A segment of the Christian churches has long viewed the idea of government support for faith-based social services warily, believing accepting public funds will compromise their religious mission.
Now a related concern of unpopular and alternative religious groups receiving such support is adding another obstacle to widespread acceptance of this program. This is seen in how Christian Coalition founder Pat Robertson has criticized President Bush’s plan to pay churches and other organizations to provide social services. Charisma News Service (Feb. 22) reports that Robertson warned that making more government money available for faith-based programs could open up a “Pandora’s box” that would aid fringe religious groups. In a commentary on his “700 Club” show, Robertson said that groups like the Unification Church, the Hare Krishna movement and the Church of Scientology could all apply for government grants under Bush’s plan. Robertson said that the program “gets to be a real problem,”
He added that The Unification Church has been “proscribed for brainwashing techniques, sleep deprivation and all the rest of it that goes along with their unusual proselytizing . . . The Hare Krishnas [do] much the same thing.” Both the Unification Church and the Church of Scientology already have announced their intention to apply for federal money from the Office of Faith-Based Community Initiatives (OFBCI).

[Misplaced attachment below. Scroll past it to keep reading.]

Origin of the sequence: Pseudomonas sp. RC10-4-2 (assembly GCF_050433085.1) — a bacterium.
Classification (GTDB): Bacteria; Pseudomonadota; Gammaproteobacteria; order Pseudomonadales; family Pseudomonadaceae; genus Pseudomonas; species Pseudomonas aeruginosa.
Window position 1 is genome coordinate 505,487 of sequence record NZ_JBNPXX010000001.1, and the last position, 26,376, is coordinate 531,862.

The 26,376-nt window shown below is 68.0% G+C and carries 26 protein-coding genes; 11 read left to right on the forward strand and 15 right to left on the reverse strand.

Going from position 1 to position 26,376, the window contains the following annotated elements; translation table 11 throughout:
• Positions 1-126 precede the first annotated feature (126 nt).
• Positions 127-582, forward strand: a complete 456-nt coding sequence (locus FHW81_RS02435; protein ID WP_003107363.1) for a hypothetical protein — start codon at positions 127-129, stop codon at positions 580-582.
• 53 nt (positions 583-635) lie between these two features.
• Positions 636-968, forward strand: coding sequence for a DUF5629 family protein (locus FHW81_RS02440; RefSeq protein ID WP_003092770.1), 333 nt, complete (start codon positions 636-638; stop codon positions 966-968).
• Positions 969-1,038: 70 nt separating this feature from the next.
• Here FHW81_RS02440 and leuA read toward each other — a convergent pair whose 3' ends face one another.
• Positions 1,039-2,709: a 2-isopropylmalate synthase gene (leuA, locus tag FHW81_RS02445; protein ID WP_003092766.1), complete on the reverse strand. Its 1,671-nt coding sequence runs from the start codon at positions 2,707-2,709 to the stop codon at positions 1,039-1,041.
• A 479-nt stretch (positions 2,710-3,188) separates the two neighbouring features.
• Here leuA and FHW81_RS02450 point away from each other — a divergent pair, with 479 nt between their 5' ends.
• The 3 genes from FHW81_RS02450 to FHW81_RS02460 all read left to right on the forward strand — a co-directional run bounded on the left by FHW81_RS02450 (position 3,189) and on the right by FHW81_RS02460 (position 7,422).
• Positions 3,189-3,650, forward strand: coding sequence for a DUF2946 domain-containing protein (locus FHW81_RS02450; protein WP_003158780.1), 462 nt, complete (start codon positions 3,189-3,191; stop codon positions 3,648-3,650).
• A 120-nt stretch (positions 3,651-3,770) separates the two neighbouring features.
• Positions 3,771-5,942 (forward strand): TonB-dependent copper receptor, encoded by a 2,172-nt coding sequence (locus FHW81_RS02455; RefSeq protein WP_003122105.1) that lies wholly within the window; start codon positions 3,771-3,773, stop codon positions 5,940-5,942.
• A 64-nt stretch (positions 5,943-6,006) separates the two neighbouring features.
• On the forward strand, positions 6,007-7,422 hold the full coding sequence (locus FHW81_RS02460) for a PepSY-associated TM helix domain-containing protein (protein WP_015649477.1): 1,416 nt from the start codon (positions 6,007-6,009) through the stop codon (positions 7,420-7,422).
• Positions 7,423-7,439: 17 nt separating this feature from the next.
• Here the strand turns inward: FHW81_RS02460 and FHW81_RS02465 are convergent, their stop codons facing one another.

Unification Church spokesman Phillip D. Schanker said that “You will see us deeply involved in any area where we can partner in practical projects with government.” Under the program, groups can receive federal money for social service projects that have a religious dimension, as long as they do not force their beliefs on clients. Bush said that the OFBCI would welcome “all religion,” and that their programs would be judged on results, not beliefs.
Robertson’s opposition may signal “enormous political trouble” for Bush’s plan among conservatives, says Barry W. Lynn, executive director of Americans United for Separation of Church and State. The Anti-Defamation League and other Jewish groups been among the chief critics of Bush’s plan, partly for church-state separation concerns and due to fears of anti-Semitic groups receiving support.
The Washington Post (Feb. 27) reports that Jewish leaders meeting with an official of the new program voiced concern that the Nation of Islam and other groups expressing anti-Semitic views can receive government support under the new arrangement.